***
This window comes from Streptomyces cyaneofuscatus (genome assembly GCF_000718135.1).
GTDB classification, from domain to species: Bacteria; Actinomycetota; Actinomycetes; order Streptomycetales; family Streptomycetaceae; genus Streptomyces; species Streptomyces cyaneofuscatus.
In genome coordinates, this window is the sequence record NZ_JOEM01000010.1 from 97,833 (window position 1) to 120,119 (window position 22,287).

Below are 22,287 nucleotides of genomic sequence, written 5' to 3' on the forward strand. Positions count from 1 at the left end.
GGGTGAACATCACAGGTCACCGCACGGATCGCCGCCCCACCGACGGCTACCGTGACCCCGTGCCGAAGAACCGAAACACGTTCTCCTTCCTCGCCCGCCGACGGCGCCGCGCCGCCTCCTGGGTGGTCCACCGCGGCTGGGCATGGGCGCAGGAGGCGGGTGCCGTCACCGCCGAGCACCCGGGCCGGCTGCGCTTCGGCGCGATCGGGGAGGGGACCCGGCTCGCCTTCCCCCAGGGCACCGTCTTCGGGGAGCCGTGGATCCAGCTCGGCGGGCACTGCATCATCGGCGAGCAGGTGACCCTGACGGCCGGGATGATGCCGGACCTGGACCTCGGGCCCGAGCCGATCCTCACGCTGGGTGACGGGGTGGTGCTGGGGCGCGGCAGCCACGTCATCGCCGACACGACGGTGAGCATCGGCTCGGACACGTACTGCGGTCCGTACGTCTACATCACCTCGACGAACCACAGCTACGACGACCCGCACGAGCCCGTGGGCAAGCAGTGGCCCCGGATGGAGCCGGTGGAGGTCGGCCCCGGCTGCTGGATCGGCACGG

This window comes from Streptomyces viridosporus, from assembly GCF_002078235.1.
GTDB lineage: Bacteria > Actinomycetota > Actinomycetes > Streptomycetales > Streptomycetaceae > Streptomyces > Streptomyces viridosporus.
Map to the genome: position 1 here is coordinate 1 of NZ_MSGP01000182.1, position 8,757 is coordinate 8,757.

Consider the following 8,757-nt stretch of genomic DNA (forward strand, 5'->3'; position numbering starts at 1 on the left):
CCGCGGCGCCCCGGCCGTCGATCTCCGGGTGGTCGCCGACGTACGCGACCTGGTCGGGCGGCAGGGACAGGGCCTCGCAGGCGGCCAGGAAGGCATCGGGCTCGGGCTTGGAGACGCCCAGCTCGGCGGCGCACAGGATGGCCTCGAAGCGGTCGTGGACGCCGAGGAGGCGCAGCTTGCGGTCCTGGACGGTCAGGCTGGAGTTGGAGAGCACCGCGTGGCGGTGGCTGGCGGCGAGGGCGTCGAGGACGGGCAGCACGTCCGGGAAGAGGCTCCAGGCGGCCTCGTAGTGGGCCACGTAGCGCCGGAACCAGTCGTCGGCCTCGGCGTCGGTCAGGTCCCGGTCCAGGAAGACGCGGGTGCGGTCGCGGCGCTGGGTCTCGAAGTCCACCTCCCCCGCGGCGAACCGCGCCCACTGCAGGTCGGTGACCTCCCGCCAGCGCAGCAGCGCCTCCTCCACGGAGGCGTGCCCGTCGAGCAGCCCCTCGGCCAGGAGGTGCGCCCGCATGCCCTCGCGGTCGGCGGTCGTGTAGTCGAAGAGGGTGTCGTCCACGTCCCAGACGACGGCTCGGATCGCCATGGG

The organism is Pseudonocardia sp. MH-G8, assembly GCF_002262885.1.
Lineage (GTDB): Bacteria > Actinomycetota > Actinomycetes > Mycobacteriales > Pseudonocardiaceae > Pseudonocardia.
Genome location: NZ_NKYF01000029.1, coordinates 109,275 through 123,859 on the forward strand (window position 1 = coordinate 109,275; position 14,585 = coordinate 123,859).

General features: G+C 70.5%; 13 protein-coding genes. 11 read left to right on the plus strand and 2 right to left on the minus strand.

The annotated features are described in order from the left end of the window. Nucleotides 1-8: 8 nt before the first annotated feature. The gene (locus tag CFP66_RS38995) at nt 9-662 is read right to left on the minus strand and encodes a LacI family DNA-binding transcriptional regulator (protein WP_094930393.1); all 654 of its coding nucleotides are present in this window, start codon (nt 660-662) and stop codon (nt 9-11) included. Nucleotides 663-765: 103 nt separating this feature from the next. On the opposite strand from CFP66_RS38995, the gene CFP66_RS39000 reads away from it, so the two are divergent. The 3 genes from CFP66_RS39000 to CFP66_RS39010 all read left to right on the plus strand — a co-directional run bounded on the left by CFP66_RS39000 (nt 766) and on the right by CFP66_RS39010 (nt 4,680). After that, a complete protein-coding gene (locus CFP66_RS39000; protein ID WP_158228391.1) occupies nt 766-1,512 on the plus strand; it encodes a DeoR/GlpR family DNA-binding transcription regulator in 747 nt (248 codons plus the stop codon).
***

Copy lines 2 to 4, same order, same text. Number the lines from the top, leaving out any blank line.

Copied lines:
GTDB classification, from domain to species: Bacteria; Actinomycetota; Actinomycetes; order Streptomycetales; family Streptomycetaceae; genus Streptomyces; species Streptomyces cyaneofuscatus.
In genome coordinates, this window is the sequence record NZ_JOEM01000010.1 from 97,833 (window position 1) to 120,119 (window position 22,287).

Below are 22,287 nucleotides of genomic sequence, written 5' to 3' on the forward strand. Positions count from 1 at the left end.